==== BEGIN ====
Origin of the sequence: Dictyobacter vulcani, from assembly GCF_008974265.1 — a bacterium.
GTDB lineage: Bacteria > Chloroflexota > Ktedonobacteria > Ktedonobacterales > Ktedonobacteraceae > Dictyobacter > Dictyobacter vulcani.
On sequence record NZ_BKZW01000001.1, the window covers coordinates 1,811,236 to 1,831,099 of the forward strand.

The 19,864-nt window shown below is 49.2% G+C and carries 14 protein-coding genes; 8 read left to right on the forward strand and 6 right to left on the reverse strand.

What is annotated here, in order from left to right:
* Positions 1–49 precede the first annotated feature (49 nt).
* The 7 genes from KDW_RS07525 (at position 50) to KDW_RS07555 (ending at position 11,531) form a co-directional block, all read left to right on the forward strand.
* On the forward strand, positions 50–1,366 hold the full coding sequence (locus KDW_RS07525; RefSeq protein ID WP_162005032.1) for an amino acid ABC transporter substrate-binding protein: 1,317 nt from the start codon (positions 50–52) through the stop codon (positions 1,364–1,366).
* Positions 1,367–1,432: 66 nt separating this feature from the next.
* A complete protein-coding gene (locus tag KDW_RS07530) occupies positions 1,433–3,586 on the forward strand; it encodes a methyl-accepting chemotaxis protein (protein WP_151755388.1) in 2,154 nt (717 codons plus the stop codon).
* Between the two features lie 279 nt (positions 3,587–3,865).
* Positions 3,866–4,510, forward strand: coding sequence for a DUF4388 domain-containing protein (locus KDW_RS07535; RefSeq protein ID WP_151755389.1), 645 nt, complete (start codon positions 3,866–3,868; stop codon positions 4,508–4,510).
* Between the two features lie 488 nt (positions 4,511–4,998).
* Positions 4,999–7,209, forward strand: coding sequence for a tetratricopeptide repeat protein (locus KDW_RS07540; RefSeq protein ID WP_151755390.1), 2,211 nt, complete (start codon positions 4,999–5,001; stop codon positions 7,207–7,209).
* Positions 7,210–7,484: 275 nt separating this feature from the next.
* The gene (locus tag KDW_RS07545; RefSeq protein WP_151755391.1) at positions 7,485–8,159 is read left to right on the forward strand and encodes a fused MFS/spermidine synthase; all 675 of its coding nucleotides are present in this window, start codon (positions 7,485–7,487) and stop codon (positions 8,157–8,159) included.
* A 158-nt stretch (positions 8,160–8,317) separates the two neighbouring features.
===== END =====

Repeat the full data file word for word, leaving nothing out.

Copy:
Origin of the sequence: Dictyobacter vulcani, from assembly GCF_008974265.1 — a bacterium.
GTDB lineage: Bacteria > Chloroflexota > Ktedonobacteria > Ktedonobacterales > Ktedonobacteraceae > Dictyobacter > Dictyobacter vulcani.
On sequence record NZ_BKZW01000001.1, the window covers coordinates 1,811,236 to 1,831,099 of the forward strand.

The 19,864-nt window shown below is 49.2% G+C and carries 14 protein-coding genes; 8 read left to right on the forward strand and 6 right to left on the reverse strand.

What is annotated here, in order from left to right:
* Positions 1–49 precede the first annotated feature (49 nt).
* The 7 genes from KDW_RS07525 (at position 50) to KDW_RS07555 (ending at position 11,531) form a co-directional block, all read left to right on the forward strand.
* On the forward strand, positions 50–1,366 hold the full coding sequence (locus KDW_RS07525; RefSeq protein ID WP_162005032.1) for an amino acid ABC transporter substrate-binding protein: 1,317 nt from the start codon (positions 50–52) through the stop codon (positions 1,364–1,366).
* Positions 1,367–1,432: 66 nt separating this feature from the next.
* A complete protein-coding gene (locus tag KDW_RS07530) occupies positions 1,433–3,586 on the forward strand; it encodes a methyl-accepting chemotaxis protein (protein WP_151755388.1) in 2,154 nt (717 codons plus the stop codon).
* Between the two features lie 279 nt (positions 3,587–3,865).
* Positions 3,866–4,510, forward strand: coding sequence for a DUF4388 domain-containing protein (locus KDW_RS07535; RefSeq protein ID WP_151755389.1), 645 nt, complete (start codon positions 3,866–3,868; stop codon positions 4,508–4,510).
* Between the two features lie 488 nt (positions 4,511–4,998).
* Positions 4,999–7,209, forward strand: coding sequence for a tetratricopeptide repeat protein (locus KDW_RS07540; RefSeq protein ID WP_151755390.1), 2,211 nt, complete (start codon positions 4,999–5,001; stop codon positions 7,207–7,209).
* Positions 7,210–7,484: 275 nt separating this feature from the next.
* The gene (locus tag KDW_RS07545; RefSeq protein WP_151755391.1) at positions 7,485–8,159 is read left to right on the forward strand and encodes a fused MFS/spermidine synthase; all 675 of its coding nucleotides are present in this window, start codon (positions 7,485–7,487) and stop codon (positions 8,157–8,159) included.
* A 158-nt stretch (positions 8,160–8,317) separates the two neighbouring features.